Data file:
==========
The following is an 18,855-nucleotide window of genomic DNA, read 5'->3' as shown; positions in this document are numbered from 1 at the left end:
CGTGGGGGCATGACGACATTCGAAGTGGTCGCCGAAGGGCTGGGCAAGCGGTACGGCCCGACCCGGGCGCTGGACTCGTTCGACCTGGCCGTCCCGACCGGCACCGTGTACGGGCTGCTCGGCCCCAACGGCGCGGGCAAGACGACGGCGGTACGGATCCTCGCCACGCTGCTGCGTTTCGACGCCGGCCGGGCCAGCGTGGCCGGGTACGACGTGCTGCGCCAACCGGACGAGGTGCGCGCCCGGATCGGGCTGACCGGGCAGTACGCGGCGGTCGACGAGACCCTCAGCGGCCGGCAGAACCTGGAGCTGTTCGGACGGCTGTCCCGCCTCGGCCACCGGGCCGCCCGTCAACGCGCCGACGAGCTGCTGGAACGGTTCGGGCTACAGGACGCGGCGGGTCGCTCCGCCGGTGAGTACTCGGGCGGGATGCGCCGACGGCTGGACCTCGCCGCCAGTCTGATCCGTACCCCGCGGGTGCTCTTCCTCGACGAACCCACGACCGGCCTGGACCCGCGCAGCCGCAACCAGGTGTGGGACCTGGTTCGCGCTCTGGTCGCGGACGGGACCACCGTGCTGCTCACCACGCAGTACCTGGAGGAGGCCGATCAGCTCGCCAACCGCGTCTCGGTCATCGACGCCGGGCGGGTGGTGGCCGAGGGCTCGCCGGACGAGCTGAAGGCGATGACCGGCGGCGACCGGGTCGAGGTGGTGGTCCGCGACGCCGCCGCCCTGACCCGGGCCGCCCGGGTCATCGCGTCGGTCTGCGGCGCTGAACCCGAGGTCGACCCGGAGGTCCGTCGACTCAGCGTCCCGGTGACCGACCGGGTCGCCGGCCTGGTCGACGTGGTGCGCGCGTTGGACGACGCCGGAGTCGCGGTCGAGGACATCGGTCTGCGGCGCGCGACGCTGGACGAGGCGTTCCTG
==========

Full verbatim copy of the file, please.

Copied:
The following is an 18,855-nucleotide window of genomic DNA, read 5'->3' as shown; positions in this document are numbered from 1 at the left end:
CGTGGGGGCATGACGACATTCGAAGTGGTCGCCGAAGGGCTGGGCAAGCGGTACGGCCCGACCCGGGCGCTGGACTCGTTCGACCTGGCCGTCCCGACCGGCACCGTGTACGGGCTGCTCGGCCCCAACGGCGCGGGCAAGACGACGGCGGTACGGATCCTCGCCACGCTGCTGCGTTTCGACGCCGGCCGGGCCAGCGTGGCCGGGTACGACGTGCTGCGCCAACCGGACGAGGTGCGCGCCCGGATCGGGCTGACCGGGCAGTACGCGGCGGTCGACGAGACCCTCAGCGGCCGGCAGAACCTGGAGCTGTTCGGACGGCTGTCCCGCCTCGGCCACCGGGCCGCCCGTCAACGCGCCGACGAGCTGCTGGAACGGTTCGGGCTACAGGACGCGGCGGGTCGCTCCGCCGGTGAGTACTCGGGCGGGATGCGCCGACGGCTGGACCTCGCCGCCAGTCTGATCCGTACCCCGCGGGTGCTCTTCCTCGACGAACCCACGACCGGCCTGGACCCGCGCAGCCGCAACCAGGTGTGGGACCTGGTTCGCGCTCTGGTCGCGGACGGGACCACCGTGCTGCTCACCACGCAGTACCTGGAGGAGGCCGATCAGCTCGCCAACCGCGTCTCGGTCATCGACGCCGGGCGGGTGGTGGCCGAGGGCTCGCCGGACGAGCTGAAGGCGATGACCGGCGGCGACCGGGTCGAGGTGGTGGTCCGCGACGCCGCCGCCCTGACCCGGGCCGCCCGGGTCATCGCGTCGGTCTGCGGCGCTGAACCCGAGGTCGACCCGGAGGTCCGTCGACTCAGCGTCCCGGTGACCGACCGGGTCGCCGGCCTGGTCGACGTGGTGCGCGCGTTGGACGACGCCGGAGTCGCGGTCGAGGACATCGGTCTGCGGCGCGCGACGCTGGACGAGGCGTTCCTG